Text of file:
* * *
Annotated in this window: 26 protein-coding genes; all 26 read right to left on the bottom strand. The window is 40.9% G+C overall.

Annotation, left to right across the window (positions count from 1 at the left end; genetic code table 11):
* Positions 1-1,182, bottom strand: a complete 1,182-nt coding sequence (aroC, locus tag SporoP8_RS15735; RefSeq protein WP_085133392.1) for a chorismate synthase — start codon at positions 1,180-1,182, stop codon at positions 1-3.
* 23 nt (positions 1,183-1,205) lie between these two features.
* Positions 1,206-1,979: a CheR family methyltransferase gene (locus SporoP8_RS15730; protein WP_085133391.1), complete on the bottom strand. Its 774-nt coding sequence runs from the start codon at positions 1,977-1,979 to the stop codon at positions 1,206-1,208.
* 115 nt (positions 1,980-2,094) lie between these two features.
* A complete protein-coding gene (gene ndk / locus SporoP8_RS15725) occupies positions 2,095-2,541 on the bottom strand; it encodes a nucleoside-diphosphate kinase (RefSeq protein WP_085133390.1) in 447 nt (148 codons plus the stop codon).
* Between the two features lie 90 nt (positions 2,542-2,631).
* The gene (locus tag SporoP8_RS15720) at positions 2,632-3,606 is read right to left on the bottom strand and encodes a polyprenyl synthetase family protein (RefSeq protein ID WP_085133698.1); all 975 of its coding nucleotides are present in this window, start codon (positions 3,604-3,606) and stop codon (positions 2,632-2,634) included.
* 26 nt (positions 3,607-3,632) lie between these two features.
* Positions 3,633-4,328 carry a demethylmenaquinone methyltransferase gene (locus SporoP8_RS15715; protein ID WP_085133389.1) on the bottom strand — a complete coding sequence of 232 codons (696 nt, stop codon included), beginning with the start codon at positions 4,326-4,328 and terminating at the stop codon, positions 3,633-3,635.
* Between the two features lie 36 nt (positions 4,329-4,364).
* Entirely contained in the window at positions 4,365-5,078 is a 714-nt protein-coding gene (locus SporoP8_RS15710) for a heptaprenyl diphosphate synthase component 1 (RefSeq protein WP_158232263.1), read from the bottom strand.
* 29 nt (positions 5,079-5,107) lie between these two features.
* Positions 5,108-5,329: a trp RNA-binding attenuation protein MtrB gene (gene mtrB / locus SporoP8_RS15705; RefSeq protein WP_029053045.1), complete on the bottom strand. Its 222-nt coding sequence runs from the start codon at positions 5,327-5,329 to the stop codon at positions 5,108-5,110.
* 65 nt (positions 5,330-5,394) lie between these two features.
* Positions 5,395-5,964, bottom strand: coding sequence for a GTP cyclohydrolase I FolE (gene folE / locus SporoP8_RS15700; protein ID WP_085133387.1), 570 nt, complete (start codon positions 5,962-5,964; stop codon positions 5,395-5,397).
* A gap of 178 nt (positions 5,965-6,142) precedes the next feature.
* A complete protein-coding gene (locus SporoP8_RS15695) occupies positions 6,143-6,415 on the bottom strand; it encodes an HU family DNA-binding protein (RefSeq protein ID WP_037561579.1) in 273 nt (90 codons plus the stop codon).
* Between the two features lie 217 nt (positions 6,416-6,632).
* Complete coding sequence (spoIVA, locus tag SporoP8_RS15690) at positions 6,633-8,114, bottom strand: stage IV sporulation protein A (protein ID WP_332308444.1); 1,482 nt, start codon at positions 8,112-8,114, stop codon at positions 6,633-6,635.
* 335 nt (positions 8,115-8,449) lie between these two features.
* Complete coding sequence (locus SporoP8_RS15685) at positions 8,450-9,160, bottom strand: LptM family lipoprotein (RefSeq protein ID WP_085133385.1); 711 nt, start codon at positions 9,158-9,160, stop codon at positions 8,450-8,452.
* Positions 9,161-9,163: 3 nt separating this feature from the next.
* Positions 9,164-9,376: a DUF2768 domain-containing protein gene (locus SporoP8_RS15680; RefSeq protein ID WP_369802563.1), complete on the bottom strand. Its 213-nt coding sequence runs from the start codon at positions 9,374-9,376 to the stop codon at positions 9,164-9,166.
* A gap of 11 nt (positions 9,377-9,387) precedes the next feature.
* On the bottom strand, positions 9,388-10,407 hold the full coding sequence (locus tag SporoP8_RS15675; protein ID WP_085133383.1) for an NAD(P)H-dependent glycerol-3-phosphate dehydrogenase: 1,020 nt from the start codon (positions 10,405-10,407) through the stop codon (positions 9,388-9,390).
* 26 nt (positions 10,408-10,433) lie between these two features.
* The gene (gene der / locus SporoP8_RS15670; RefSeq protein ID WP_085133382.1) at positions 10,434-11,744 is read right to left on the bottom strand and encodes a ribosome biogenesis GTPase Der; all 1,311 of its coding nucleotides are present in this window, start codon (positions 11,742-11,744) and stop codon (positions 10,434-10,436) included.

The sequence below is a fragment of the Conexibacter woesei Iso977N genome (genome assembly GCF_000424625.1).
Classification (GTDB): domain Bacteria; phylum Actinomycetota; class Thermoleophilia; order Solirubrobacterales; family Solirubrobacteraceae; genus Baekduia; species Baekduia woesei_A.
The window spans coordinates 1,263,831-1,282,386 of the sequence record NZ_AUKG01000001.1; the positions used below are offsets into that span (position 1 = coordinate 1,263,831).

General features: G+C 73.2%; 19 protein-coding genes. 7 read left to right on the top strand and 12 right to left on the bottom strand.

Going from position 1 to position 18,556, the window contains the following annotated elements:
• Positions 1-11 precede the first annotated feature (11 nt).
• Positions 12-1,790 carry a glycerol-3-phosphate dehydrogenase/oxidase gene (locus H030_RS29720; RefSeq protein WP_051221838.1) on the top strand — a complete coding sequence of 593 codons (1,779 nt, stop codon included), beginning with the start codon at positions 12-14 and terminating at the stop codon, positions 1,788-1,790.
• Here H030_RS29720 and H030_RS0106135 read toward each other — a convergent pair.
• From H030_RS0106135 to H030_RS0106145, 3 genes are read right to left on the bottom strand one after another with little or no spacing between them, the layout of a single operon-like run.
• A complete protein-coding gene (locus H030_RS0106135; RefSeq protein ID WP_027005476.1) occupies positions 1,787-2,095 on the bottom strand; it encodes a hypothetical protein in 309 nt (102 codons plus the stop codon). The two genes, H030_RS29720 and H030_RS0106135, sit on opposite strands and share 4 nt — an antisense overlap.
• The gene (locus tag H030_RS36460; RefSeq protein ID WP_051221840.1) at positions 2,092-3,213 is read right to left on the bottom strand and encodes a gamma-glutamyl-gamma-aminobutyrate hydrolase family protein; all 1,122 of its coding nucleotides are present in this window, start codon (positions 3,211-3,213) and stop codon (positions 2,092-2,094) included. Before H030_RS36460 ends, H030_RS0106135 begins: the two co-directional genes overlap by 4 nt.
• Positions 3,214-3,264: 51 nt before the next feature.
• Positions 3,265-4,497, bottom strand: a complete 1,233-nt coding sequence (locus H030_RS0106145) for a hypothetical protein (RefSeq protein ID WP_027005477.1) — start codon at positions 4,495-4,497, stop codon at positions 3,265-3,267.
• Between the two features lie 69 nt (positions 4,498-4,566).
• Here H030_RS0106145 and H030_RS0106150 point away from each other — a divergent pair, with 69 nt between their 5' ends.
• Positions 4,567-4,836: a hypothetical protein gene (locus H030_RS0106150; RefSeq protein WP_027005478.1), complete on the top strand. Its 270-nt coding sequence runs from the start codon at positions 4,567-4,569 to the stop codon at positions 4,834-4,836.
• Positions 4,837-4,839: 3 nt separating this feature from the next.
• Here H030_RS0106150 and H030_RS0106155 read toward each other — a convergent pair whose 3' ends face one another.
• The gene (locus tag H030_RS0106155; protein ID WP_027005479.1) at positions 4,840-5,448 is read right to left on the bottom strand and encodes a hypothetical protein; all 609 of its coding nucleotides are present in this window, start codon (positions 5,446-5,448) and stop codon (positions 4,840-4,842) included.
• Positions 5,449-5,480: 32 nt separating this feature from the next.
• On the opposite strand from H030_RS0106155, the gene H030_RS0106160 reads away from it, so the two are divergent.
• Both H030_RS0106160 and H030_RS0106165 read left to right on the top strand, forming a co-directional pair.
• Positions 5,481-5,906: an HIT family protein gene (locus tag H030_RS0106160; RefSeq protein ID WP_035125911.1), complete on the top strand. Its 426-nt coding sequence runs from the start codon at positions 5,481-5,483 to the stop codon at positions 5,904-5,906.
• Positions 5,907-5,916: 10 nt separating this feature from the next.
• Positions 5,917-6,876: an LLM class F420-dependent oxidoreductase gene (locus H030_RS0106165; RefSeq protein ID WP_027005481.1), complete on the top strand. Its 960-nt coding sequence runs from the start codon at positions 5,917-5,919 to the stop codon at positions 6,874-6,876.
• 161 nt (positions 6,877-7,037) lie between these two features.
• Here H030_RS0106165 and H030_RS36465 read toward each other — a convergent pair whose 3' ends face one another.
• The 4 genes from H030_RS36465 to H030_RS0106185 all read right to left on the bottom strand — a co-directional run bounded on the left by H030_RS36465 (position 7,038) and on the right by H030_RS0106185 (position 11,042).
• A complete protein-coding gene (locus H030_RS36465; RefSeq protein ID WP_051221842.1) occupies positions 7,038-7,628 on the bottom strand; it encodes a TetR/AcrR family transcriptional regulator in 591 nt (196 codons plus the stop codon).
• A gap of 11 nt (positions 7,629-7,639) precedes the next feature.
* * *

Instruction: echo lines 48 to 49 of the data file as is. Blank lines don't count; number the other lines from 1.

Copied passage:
• The gene (locus tag H030_RS0106155; protein ID WP_027005479.1) at positions 4,840-5,448 is read right to left on the bottom strand and encodes a hypothetical protein; all 609 of its coding nucleotides are present in this window, start codon (positions 5,446-5,448) and stop codon (positions 4,840-4,842) included.
• Positions 5,449-5,480: 32 nt separating this feature from the next.